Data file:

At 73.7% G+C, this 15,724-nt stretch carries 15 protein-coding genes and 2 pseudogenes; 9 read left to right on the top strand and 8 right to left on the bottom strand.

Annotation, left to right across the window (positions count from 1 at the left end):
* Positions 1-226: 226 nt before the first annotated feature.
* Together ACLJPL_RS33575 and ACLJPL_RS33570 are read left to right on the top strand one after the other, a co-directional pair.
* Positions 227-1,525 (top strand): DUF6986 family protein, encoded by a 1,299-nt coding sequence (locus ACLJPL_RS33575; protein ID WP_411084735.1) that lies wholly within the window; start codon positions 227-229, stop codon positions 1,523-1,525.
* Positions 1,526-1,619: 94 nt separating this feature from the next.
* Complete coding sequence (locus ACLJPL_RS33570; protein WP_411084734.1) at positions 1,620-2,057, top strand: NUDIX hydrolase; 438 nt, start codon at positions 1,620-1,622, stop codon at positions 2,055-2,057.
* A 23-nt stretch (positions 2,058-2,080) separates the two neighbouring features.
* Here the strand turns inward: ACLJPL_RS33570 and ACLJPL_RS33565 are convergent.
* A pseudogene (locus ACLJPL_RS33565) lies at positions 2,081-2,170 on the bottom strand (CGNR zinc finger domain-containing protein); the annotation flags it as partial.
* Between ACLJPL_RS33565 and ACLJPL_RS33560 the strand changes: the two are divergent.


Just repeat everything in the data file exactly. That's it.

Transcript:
At 73.7% G+C, this 15,724-nt stretch carries 15 protein-coding genes and 2 pseudogenes; 9 read left to right on the top strand and 8 right to left on the bottom strand.

Annotation, left to right across the window (positions count from 1 at the left end):
* Positions 1-226: 226 nt before the first annotated feature.
* Together ACLJPL_RS33575 and ACLJPL_RS33570 are read left to right on the top strand one after the other, a co-directional pair.
* Positions 227-1,525 (top strand): DUF6986 family protein, encoded by a 1,299-nt coding sequence (locus ACLJPL_RS33575; protein ID WP_411084735.1) that lies wholly within the window; start codon positions 227-229, stop codon positions 1,523-1,525.
* Positions 1,526-1,619: 94 nt separating this feature from the next.
* Complete coding sequence (locus ACLJPL_RS33570; protein WP_411084734.1) at positions 1,620-2,057, top strand: NUDIX hydrolase; 438 nt, start codon at positions 1,620-1,622, stop codon at positions 2,055-2,057.
* A 23-nt stretch (positions 2,058-2,080) separates the two neighbouring features.
* Here the strand turns inward: ACLJPL_RS33570 and ACLJPL_RS33565 are convergent.
* A pseudogene (locus ACLJPL_RS33565) lies at positions 2,081-2,170 on the bottom strand (CGNR zinc finger domain-containing protein); the annotation flags it as partial.
* Between ACLJPL_RS33565 and ACLJPL_RS33560 the strand changes: the two are divergent.